With the help of a god, Azrael and Isela exposed a conspiracy and altered the world’s balance of power. But victory brings dangerous new abilities that cost Isela the life she’s built and unleash a monster in Azrael. When an impossible creature brings a dire warning, the search for answers divides them. Now, Isela must bond with the power within her, while Azrael fights to keep from tearing himself apart. Time is running out: the gods don’t forget or forgive, especially a betrayal from one of their own. 

Dancer’s Flame is a romantic fantasy for adult readers and the second book in the Grace Bloods series.

Get yours here: http://amzn.to/2DnAcFI 

Any questions?

Do I need to have read Death’s Dancer before I read Dancer’s Flame?

Yeah, I recommend it. Sorry, no getting around it. Most of the stuff that happens in Dancer’s Flame is a direct result of Book One and all the favorites from Death’s Dancer appear, in addition to some new characters.

Do Isela and Azrael break up?

I personally hate it when the only conflict for a couple is a breakup. Honestly, as anyone who has been in a long-term relationship can attest, there’s plenty of conflict to be had just trying to stay together. Isela and Azrael come from very different worlds. Figuring out how to make their shit work is a big challenge, nevermind the fact that the Allegiance wants them dead and the gods want revenge. And Isela’s not exactly in her right mind…alone, anyway. So, no breakups. Pinkie swear.

So who gets together? 

As anyone who’s been in a long-term relationship can attest, the best thing about fighting is the makeup sex.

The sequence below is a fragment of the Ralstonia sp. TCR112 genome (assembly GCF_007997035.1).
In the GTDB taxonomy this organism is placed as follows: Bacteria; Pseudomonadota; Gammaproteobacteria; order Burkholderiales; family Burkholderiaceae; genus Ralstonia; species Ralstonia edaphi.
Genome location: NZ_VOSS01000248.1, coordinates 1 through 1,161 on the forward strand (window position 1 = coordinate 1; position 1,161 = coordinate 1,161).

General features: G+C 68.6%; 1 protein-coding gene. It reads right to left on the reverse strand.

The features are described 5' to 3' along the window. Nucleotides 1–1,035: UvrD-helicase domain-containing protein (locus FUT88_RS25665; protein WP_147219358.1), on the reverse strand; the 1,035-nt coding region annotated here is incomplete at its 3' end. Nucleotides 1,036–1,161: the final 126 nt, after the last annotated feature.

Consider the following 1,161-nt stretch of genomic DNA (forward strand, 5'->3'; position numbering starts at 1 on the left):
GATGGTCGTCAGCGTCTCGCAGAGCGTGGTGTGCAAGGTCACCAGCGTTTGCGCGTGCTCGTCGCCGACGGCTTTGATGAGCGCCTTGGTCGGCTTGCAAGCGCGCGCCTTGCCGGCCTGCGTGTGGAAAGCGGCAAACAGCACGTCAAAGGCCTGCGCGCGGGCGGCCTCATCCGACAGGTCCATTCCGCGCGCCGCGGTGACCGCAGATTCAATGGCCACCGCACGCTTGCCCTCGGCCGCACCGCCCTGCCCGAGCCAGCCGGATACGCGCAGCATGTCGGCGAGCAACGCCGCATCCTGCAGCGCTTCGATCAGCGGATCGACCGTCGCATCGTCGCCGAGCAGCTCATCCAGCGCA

Who dies this time?

Nice try. Like I’d tell you…


(An extended excerpt is included on the Extras page)

Chapter One:

A goddess tilted her face up to the sky, drinking in the stars and the distant moon and her own thin breath, and wondering what greater magic there was than this. Her skin prickled. She relished the sensation of gooseflesh and the tickling of hair on her shoulder blades and breasts.

The other stirred fitfully in the back of her mind. Sleep, little one, she stroked it tenderly. Tonight is for me.

She lifted her arms, bathed in the moonlight, and danced.

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Father.

Azrael woke alone in the dark. His fingers reached for Isela. The sheets where she should be were rumpled but cool. He sat up.

Lysippe? A quick scan of the room determined Isela was gone.

The garden. Her telepathic voice was terse, worried.

Azrael leaped from the bed, tugging on the pants discarded hours ago when Isela had decided to show him her own version of the dance of seven veils. Returning arousal at the memory was immediately dampened by unease. He may not have been able to read Isela’s mind, but even when she turned restlessly in her dreams he was aware of her. What happened?

Barefoot, he jogged down the stairs. The glass doors to the garden stood wide open. Rory waited on the other side, scowling.

“Thought it best for Lysippe to keep an eye on her until you got here,” Rory grunted, thrusting a bit of fabric at him.